Russia’s first lunar mission in 47 years ends in failure as spacecraft collides with Moon

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Russia’s inaugural lunar mission in 47 years ended in failure as the Luna-25 spacecraft veered out of control and collided with the moon. This mishap, attributed to complications during pre-landing orbit preparations, highlights the waning influence of Russia’s once-potent space program in the post-Soviet era.

The state-run Russian space agency, Roskosmos, reported that contact with the spacecraft was lost at 11:57 GMT on Saturday, due to issues arising as it was maneuvered into a pre-landing orbit. The original plan had been for a gentle touchdown on the moon’s surface, scheduled for Monday.

In an official statement, Roskosmos revealed that the craft entered an unforeseen orbit and met its end through impact with the moon’s surface. An investigative inter-departmental committee has been established to probe the factors leading to the Luna-25’s loss. The mission of this craft had reignited hopes in Moscow of Russia’s resurgence in the high-stakes moon race among major world powers.

This setback highlighted the decline of Russia’s space prowess since the era of intense Cold War rivalry, marked by Moscow’s landmark launch of the Earth’s first satellite, Sputnik 1, in 1957, and the momentous journey of Soviet cosmonaut Yuri Gagarin into space in 1961. The failure coincided with a period of significant challenges for Russia’s $2 trillion economy, including the weight of Western sanctions and engagement in one of Europe’s largest land conflicts since World War Two.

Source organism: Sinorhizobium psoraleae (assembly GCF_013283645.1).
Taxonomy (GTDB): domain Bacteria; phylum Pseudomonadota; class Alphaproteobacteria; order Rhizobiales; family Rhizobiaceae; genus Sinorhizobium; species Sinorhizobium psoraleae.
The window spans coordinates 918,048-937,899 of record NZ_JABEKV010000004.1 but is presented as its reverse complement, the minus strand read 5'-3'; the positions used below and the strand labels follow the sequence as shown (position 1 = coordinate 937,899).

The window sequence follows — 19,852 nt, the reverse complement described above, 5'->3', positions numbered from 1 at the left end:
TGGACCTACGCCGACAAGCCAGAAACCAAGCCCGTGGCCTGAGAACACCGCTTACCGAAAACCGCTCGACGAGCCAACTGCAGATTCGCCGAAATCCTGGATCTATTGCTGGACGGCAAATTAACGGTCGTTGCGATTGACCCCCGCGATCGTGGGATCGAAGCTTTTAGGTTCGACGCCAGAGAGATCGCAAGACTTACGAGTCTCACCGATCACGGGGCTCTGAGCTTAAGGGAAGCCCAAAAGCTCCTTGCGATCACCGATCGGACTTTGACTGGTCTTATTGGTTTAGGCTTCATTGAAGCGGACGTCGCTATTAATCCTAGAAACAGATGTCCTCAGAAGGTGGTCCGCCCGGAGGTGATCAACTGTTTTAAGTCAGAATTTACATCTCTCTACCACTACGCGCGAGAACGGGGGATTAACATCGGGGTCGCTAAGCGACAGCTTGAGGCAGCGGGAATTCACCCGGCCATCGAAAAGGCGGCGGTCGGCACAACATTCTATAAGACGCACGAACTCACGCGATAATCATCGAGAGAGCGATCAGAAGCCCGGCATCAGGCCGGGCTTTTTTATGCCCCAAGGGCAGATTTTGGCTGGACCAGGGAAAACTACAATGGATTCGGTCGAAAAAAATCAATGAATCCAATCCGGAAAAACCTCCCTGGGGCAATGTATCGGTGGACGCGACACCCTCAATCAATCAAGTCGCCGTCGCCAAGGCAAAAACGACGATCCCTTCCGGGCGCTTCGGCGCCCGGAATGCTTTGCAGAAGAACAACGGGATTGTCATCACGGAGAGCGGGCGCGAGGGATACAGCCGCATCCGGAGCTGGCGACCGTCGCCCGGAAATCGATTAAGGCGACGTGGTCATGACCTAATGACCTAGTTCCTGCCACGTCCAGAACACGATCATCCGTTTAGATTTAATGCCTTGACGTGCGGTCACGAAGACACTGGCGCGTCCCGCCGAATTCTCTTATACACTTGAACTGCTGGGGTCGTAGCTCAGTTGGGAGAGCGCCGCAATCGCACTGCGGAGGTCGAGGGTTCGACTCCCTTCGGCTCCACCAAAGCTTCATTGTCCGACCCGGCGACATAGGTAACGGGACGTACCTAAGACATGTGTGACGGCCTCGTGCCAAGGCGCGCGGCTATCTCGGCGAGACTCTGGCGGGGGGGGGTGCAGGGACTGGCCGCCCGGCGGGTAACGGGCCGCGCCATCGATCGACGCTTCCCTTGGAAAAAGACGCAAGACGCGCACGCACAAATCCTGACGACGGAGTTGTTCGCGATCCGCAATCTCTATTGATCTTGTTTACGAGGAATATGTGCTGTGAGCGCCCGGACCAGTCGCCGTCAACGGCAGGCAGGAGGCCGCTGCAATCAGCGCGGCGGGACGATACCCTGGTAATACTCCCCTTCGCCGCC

While lunar missions are exceptionally complex endeavors, with numerous past US and Soviet efforts meeting failure, Russia had not undertaken such an expedition since Luna-24 in 1976, during the leadership of Communist figurehead Leonid Brezhnev.

The Russian state television’s coverage of the Luna-25’s loss illustrated its relatively limited significance on the news agenda. The incident was ranked eighth in the news lineup, with only 26 seconds of coverage, following reports about fires in Tenerife and a four-minute segment on a professional holiday for Russian pilots and crews.